Gubernatorial candidates play nice at Neosho campaign stop

Wes Franklin

A month ago, one state newspaper called the continued squabbling between Republican gubernatorial hopefuls Kenny Hulshof and Sarah Steelman “disgusting.”

However, the two opponents in next Tuesday’s primary election played nice Monday night at Neosho’s Big Spring Park, speaking to a 300-strong crowd at a watermelon feed put on by the Republican Women of Newton County and the Newton County Republican Committee.

Instead, the duo avoided references to each other, alternately presenting themselves as conservative Republicans and pointing their campaign guns at Democrat state Attorney General Jay Nixon, the man one of them will likely face this November in the general election for the governor’s mansion, depending on who voters pick in Tuesday’s primary race.

Hulshof represents northeast/east central Missouri in Washington as a five-term U.S. Congressman. Steelman is now state treasurer, elected in 2004 after serving six years in the Missouri Senate.

Steelman, who spoke first as per ballot order, called up her legislative record in the state Senate, wherein she was responsible for drafting the “marriage amendment” to the state constitution, defining marriage as between one man and one woman. As a state senator, Steelman also voted to ban partial birth abortion and in her speech Monday took a jab at Nixon for his pro-choice stance.

She continued by mentioning her fiscal conservativeness while State Treasurer.

“I have worked hard to protect and respect your tax dollars, because that’s what they are — your hard-earned dollars,” Steelman said. “And I’ve always understood that.”

As treasurer, Steelman noted how she cut off taxpayer-funded investments in foreign

companies that did business with terror-sponsoring countries like Iran, North Korea and Sudan.

She also mentioned that she had a pulse on how bad people are actually hurting because of high fuel and food prices.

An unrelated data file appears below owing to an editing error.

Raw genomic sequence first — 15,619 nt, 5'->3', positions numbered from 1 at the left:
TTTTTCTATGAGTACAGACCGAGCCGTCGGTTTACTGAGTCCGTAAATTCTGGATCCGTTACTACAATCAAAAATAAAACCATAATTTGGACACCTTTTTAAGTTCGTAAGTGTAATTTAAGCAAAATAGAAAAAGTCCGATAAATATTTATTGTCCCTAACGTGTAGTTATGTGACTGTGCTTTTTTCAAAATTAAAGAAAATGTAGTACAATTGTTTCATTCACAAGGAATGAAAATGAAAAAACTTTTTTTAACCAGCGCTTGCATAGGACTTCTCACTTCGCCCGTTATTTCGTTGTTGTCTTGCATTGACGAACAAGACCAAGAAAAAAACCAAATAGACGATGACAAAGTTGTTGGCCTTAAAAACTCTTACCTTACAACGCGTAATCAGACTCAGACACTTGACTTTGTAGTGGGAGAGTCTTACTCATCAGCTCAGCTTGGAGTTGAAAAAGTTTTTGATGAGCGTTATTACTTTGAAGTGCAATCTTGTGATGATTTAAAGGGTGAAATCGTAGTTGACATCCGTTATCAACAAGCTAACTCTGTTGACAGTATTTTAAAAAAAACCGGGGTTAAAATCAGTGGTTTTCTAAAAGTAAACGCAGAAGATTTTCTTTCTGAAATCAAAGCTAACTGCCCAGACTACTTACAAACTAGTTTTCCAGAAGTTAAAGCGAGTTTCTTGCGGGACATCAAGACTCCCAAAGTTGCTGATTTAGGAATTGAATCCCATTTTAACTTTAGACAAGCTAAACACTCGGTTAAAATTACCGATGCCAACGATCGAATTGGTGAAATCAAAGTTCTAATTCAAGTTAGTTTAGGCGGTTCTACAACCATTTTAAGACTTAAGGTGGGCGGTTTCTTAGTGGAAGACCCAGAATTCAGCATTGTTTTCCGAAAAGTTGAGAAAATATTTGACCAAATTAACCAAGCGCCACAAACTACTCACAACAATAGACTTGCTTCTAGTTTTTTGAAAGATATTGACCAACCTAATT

Crisscrossing the state in a travel bus, Steelman called her last big meet-and-greet push before the primary the “kitchen table tour”, since talking with voters about issues important to them was much like having discussions around the family kitchen table, she said.

“And that’s the kind of government I want to have in Jefferson City,” Steelman stated. “I want to have a government where everyone, all the people of the state, feel like they have a voice and a seat at that kitchen table. And I’m going to be a governor who listens to you.”

Addressing the fiercely partisan crowd, Hulshof began his own oratory by slamming Nixon for wanting to take the state back to the days before Republicans took control of the legislative and executive branches in Jefferson City. He contended that those were the days of “abusive lawsuits, raising taxes and an unbalanced budget.”

“We can’t afford the government that Jay Nixon wants to give us,” Hulshof stated. “And that’s why this election is so important.”

He named himself an “unapologetic conservative”, and threw in the fact that he is both pro-life and pro-2nd Amendment, also noting his strong backing of business growth in the state.

Hulshof noted it had been a tough campaign — one that has been particularly noted for its attack rhetoric — and drew attention in the crowd to a 20s-something man with a video camera whom he said Nixon had hired to follow him around and tape his speeches.

But he said the sacrifices of being away from family, explaining to his kids how the attack ads weren’t true, having reporters dig through his tax records and past murder cases from when he was a state special prosecutor, were all “worth it.”

“It’s worth it because our state is worth it,” Hulshof said. “It’s worth all the whatever personal anguish because we are blessed in this state with all the abundant resources we have and, more importantly, we are blessed as Missouri people.”

As throughout the campaign, Hulshof stressed his rural America values Monday night, quoting the Bible, talking about his “common farm-folk” parents and referring to his farming and small business background.

“Ladies and gentlemen, that’s who I am, I think our better days are ahead of us in our state, and if you agree with me and believe that Missouri can go to a place she’s never been before, well, my name is Kenny Hulshof and I’d be honored to have your support,” he said to loud cheers.

Neosho Daily News